Inherited and acquired retinal vascular disorders are a leading cause of blindness in the United States. The laboratory of Dr. Jeremy Nathans at Johns Hopkins Medical School has defined and characterized one of the central signaling systems that regulates vascular development in the vertebrate retina?the activation of the endothelial cell receptor Frizzled4 (Fz4) and coreceptor Lrp5 by the paracrine action of the Muller glia-derived ligand Norrin?and described how perturbations in this pathway cause a series of inherited retinal vascular disorders in humans. Recent findings from our lab now indicate that Fz4 is a pan-endothelial receptor that continues to be expressed in the mature retinal blood vessels of adult mice, suggesting that Fz4 functions may be required for the maintenance of mature blood vessels or how they respond to ischemic retinopathy. Also, we have identified a transcription factor, Sox17, which appears to be a downstream effector of Norrin/Fz4 signaling in the developing retinal vasculature. This training fellowship consists of two aims, the first of which proposes to characterize the in vivo functions of Fz4 in mature retinal blood vessels using conditional Fz4 mice that permit the manipulation of Fz4 signaling only after the adult vascular plexus has fully developed. Using these mice, we will also investigate the functions of Fz4 in ischemic retinopathy by characterizing the pattern and time course of new blood vessel growth in response to laser-induced retinal artery and vein occlusion.
The second aim proposes to characterize the in vivo functions of Sox17 in retinal vascular development using conditionally targeted Sox17 mice that permit gene inactivation, via Cre-mediated recombination, specifically in endothelial cells. To help facilitate these studies, we are generating mouse lines that will enable us to fluorescently label the actin cytoskeleton and specific subpopulations of retinal endothelial cells. Together, these aims will provide important insight into the functions of the Norrin/Fz4 signaling pathway in vascular health, with the long term goals of developing innovative medical treatments for congenital and acquired retinal vascular disorders.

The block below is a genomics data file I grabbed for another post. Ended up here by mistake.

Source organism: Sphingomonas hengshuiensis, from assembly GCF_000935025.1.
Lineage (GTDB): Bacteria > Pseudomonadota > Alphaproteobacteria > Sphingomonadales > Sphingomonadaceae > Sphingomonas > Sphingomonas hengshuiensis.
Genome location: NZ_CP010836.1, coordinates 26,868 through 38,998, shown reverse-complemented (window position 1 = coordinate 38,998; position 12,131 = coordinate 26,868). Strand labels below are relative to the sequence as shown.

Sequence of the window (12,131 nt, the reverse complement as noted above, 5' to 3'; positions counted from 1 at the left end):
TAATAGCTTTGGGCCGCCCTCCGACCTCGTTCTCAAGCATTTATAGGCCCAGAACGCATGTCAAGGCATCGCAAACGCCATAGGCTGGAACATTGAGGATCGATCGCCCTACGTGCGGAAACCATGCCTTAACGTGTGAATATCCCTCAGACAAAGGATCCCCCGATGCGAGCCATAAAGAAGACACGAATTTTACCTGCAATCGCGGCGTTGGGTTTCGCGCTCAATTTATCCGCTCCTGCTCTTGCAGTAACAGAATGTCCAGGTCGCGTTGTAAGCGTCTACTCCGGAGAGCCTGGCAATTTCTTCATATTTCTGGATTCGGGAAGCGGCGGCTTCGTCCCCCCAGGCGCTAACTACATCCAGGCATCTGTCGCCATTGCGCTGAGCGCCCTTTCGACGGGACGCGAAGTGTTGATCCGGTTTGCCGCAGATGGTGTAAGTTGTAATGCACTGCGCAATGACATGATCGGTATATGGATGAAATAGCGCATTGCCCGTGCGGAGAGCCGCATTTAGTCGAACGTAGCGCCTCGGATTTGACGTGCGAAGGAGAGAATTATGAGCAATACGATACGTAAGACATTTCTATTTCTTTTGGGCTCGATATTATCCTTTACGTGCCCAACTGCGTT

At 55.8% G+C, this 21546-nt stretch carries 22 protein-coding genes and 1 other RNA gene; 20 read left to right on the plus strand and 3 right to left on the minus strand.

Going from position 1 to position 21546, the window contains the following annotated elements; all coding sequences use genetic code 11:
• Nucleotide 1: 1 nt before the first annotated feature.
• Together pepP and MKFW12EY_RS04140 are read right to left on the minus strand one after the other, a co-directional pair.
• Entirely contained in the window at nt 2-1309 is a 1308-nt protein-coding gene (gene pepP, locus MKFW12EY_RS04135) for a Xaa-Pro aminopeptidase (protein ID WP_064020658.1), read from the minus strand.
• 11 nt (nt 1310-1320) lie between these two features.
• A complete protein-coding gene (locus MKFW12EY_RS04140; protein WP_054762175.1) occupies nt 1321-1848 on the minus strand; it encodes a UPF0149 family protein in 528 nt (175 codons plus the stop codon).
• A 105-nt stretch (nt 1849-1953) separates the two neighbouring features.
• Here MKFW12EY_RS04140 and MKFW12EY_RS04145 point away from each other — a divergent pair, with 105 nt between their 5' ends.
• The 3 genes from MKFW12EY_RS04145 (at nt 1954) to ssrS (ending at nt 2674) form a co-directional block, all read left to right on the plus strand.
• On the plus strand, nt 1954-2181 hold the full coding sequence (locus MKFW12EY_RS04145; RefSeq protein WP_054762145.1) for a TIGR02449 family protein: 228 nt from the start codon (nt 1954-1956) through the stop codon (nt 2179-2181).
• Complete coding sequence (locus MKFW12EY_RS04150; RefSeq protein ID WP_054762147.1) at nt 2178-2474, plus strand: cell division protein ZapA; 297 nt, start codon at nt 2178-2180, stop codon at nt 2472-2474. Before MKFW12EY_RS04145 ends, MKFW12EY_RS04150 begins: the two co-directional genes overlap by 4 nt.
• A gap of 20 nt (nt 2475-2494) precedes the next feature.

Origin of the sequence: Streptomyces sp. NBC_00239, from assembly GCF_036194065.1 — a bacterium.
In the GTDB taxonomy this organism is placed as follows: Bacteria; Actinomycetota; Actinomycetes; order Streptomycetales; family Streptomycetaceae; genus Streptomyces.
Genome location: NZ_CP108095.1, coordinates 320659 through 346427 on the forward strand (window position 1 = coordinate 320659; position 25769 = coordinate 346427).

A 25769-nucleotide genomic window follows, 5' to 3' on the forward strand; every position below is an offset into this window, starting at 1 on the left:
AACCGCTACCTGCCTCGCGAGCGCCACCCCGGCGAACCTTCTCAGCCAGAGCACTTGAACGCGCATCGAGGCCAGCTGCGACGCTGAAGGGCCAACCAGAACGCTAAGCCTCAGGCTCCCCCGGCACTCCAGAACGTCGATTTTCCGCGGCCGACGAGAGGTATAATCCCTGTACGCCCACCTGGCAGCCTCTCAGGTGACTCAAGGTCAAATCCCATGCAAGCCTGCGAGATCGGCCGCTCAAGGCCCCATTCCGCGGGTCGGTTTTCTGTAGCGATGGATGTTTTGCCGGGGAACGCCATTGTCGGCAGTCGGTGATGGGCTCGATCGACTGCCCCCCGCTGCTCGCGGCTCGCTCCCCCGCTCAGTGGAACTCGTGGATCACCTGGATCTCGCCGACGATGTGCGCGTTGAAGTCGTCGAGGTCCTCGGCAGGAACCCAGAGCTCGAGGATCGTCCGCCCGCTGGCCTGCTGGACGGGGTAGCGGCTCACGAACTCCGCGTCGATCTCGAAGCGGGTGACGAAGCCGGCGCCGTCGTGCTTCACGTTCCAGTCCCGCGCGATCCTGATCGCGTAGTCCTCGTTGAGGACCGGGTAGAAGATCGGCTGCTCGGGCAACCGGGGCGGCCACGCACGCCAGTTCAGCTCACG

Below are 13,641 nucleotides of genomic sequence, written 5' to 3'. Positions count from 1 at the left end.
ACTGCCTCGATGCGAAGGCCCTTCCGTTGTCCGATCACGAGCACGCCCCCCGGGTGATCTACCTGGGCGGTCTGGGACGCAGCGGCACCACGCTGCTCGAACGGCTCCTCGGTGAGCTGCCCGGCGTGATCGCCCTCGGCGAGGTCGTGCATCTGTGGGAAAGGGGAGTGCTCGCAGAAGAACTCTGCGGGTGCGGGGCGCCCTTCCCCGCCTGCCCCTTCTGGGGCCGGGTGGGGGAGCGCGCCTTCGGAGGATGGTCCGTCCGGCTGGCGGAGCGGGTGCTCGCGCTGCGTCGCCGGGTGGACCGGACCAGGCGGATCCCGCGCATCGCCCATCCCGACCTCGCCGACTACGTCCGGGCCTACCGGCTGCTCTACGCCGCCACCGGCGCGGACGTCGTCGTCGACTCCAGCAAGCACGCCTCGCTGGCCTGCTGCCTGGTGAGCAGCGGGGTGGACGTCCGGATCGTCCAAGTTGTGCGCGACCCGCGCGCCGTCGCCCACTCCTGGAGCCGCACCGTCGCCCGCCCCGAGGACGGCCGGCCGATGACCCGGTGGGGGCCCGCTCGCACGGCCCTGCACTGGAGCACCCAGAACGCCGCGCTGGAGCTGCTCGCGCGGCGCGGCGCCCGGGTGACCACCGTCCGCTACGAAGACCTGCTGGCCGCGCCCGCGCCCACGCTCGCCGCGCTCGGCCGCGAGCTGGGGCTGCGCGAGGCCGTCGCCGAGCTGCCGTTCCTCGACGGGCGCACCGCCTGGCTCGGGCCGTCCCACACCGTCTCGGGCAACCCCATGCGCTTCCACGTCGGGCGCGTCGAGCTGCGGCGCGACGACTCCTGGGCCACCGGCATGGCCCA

The Nathans laboratory has previously demonstrated that the Norrin/Frizzled-4 signaling pathway is essential for proper retinal angiogenesis in mice and humans. This proposal now seeks to characterize the functions of downstream transcriptional mediators using loss-of-function mouse mutants, while also investigating potential functions of Norrin/Frizzled-4 signaling in retinal neovascularization. The anticipated results will increase our mechanistic understanding of signaling molecules that have critical roles in the development and maintenance of retinal vasculature, perturbations to which are a leading cause of blindness.